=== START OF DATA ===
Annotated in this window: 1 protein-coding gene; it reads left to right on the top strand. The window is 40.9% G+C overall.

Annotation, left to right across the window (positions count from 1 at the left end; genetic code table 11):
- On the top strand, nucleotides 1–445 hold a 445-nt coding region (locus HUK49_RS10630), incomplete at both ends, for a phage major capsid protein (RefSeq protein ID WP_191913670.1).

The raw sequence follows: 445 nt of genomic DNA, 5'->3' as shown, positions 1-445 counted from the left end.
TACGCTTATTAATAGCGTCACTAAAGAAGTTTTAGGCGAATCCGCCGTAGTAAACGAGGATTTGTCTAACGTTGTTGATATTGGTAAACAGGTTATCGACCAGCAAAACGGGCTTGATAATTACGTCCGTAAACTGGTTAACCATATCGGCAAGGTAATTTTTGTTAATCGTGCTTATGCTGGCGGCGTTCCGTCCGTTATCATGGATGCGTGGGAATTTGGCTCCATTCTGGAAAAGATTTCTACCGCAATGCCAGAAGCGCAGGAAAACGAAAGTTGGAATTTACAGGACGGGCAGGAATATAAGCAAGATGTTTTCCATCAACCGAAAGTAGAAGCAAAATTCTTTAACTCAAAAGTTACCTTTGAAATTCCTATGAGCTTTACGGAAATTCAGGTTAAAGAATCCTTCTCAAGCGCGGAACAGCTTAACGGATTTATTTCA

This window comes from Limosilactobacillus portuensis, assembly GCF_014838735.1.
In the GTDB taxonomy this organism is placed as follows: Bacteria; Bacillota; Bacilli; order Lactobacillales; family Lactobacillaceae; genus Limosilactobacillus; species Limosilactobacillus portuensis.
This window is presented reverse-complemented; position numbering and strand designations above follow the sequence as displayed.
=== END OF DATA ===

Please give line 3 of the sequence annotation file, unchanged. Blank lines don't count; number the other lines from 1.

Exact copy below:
- On the top strand, nucleotides 1–445 hold a 445-nt coding region (locus HUK49_RS10630), incomplete at both ends, for a phage major capsid protein (RefSeq protein ID WP_191913670.1).